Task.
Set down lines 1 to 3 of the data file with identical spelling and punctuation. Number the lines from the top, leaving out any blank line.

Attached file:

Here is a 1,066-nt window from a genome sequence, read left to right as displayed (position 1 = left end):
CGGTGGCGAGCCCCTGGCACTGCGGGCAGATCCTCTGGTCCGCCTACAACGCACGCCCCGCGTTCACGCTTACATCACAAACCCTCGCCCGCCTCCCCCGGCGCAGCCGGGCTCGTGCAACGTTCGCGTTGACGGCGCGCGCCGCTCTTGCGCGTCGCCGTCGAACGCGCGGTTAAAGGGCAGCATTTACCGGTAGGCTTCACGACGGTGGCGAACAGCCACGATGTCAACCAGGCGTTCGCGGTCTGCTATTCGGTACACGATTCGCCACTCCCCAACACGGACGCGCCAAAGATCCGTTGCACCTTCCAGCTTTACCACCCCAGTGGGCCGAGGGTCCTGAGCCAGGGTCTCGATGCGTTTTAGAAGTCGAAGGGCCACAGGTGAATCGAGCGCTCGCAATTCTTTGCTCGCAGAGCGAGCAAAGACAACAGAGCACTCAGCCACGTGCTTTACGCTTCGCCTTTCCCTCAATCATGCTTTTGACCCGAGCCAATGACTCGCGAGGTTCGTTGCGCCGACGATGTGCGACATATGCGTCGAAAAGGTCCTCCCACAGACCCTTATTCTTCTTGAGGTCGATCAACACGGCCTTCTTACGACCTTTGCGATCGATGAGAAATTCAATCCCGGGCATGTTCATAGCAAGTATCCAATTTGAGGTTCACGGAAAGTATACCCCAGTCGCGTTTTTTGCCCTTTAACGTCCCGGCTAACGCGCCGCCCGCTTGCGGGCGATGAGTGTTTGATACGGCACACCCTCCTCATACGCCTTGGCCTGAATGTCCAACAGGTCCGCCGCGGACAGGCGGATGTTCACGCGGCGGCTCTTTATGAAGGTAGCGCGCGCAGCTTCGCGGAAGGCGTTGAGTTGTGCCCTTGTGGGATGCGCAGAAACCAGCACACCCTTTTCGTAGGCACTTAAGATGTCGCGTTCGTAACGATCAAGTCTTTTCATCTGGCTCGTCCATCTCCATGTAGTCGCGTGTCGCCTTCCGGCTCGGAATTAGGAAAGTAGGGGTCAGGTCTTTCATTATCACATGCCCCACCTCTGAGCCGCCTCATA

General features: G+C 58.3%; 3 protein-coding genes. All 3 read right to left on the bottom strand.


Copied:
Here is a 1,066-nt window from a genome sequence, read left to right as displayed (position 1 = left end):
CGGTGGCGAGCCCCTGGCACTGCGGGCAGATCCTCTGGTCCGCCTACAACGCACGCCCCGCGTTCACGCTTACATCACAAACCCTCGCCCGCCTCCCCCGGCGCAGCCGGGCTCGTGCAACGTTCGCGTTGACGGCGCGCGCCGCTCTTGCGCGTCGCCGTCGAACGCGCGGTTAAAGGGCAGCATTTACCGGTAGGCTTCACGACGGTGGCGAACAGCCACGATGTCAACCAGGCGTTCGCGGTCTGCTATTCGGTACACGATTCGCCACTCCCCAACACGGACGCGCCAAAGATCCGTTGCACCTTCCAGCTTTACCACCCCAGTGGGCCGAGGGTCCTGAGCCAGGGTCTCGATGCGTTTTAGAAGTCGAAGGGCCACAGGTGAATCGAGCGCTCGCAATTCTTTGCTCGCAGAGCGAGCAAAGACAACAGAGCACTCAGCCACGTGCTTTACGCTTCGCCTTTCCCTCAATCATGCTTTTGACCCGAGCCAATGACTCGCGAGGTTCGTTGCGCCGACGATGTGCGACATATGCGTCGAAAAGGTCCTCCCACAGACCCTTATTCTTCTTGAGGTCGATCAACACGGCCTTCTTACGACCTTTGCGATCGATGAGAAATTCAATCCCGGGCATGTTCATAGCAAGTATCCAATTTGAGGTTCACGGAAAGTATACCCCAGTCGCGTTTTTTGCCCTTTAACGTCCCGGCTAACGCGCCGCCCGCTTGCGGGCGATGAGTGTTTGATACGGCACACCCTCCTCATACGCCTTGGCCTGAATGTCCAACAGGTCCGCCGCGGACAGGCGGATGTTCACGCGGCGGCTCTTTATGAAGGTAGCGCGCGCAGCTTCGCGGAAGGCGTTGAGTTGTGCCCTTGTGGGATGCGCAGAAACCAGCACACCCTTTTCGTAGGCACTTAAGATGTCGCGTTCGTAACGATCAAGTCTTTTCATCTGGCTCGTCCATCTCCATGTAGTCGCGTGTCGCCTTCCGGCTCGGAATTAGGAAAGTAGGGGTCAGGTCTTTCATTATCACATGCCCCACCTCTGAGCCGCCTCATA

General features: G+C 58.3%; 3 protein-coding genes. All 3 read right to left on the bottom strand.